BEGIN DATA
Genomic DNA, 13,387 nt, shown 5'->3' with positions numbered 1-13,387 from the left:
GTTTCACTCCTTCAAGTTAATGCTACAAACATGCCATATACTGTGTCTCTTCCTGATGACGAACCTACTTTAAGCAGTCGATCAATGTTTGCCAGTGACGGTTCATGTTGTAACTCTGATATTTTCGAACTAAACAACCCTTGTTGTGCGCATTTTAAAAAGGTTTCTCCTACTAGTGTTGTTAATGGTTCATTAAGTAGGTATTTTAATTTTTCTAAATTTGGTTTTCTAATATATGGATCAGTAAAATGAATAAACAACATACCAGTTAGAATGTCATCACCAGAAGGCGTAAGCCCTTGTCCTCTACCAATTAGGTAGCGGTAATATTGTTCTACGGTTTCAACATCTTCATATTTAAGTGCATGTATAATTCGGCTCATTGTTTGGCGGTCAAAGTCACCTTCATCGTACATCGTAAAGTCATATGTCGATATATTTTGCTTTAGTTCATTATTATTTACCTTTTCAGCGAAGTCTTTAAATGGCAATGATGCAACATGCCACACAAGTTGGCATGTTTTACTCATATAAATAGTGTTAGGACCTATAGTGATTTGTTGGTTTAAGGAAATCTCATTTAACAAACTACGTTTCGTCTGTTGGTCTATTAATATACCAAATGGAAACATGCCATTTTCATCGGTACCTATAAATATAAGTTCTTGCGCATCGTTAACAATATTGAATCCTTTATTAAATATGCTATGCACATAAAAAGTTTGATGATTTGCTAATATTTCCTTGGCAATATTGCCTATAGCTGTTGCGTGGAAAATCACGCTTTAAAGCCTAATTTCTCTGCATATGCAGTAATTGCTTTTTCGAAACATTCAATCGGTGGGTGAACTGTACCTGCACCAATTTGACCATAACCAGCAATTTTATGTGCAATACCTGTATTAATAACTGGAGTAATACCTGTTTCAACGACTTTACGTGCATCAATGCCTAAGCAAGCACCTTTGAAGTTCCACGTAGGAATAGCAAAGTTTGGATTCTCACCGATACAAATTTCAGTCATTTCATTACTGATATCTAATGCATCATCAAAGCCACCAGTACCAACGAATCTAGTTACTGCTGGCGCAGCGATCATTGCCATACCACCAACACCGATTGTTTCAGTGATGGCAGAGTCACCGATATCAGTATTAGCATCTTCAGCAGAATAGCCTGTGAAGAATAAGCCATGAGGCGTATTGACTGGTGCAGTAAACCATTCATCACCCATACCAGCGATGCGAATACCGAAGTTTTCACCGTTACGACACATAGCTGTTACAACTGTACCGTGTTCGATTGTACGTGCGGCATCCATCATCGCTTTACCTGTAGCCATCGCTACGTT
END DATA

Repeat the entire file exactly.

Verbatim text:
Genomic DNA, 13,387 nt, shown 5'->3' with positions numbered 1-13,387 from the left:
GTTTCACTCCTTCAAGTTAATGCTACAAACATGCCATATACTGTGTCTCTTCCTGATGACGAACCTACTTTAAGCAGTCGATCAATGTTTGCCAGTGACGGTTCATGTTGTAACTCTGATATTTTCGAACTAAACAACCCTTGTTGTGCGCATTTTAAAAAGGTTTCTCCTACTAGTGTTGTTAATGGTTCATTAAGTAGGTATTTTAATTTTTCTAAATTTGGTTTTCTAATATATGGATCAGTAAAATGAATAAACAACATACCAGTTAGAATGTCATCACCAGAAGGCGTAAGCCCTTGTCCTCTACCAATTAGGTAGCGGTAATATTGTTCTACGGTTTCAACATCTTCATATTTAAGTGCATGTATAATTCGGCTCATTGTTTGGCGGTCAAAGTCACCTTCATCGTACATCGTAAAGTCATATGTCGATATATTTTGCTTTAGTTCATTATTATTTACCTTTTCAGCGAAGTCTTTAAATGGCAATGATGCAACATGCCACACAAGTTGGCATGTTTTACTCATATAAATAGTGTTAGGACCTATAGTGATTTGTTGGTTTAAGGAAATCTCATTTAACAAACTACGTTTCGTCTGTTGGTCTATTAATATACCAAATGGAAACATGCCATTTTCATCGGTACCTATAAATATAAGTTCTTGCGCATCGTTAACAATATTGAATCCTTTATTAAATATGCTATGCACATAAAAAGTTTGATGATTTGCTAATATTTCCTTGGCAATATTGCCTATAGCTGTTGCGTGGAAAATCACGCTTTAAAGCCTAATTTCTCTGCATATGCAGTAATTGCTTTTTCGAAACATTCAATCGGTGGGTGAACTGTACCTGCACCAATTTGACCATAACCAGCAATTTTATGTGCAATACCTGTATTAATAACTGGAGTAATACCTGTTTCAACGACTTTACGTGCATCAATGCCTAAGCAAGCACCTTTGAAGTTCCACGTAGGAATAGCAAAGTTTGGATTCTCACCGATACAAATTTCAGTCATTTCATTACTGATATCTAATGCATCATCAAAGCCACCAGTACCAACGAATCTAGTTACTGCTGGCGCAGCGATCATTGCCATACCACCAACACCGATTGTTTCAGTGATGGCAGAGTCACCGATATCAGTATTAGCATCTTCAGCAGAATAGCCTGTGAAGAATAAGCCATGAGGCGTATTGACTGGTGCAGTAAACCATTCATCACCCATACCAGCGATGCGAATACCGAAGTTTTCACCGTTACGACACATAGCTGTTACAACTGTACCGTGTTCGATTGTACGTGCGGCATCCATCATCGCTTTACCTGTAGCCATCGCTACGTT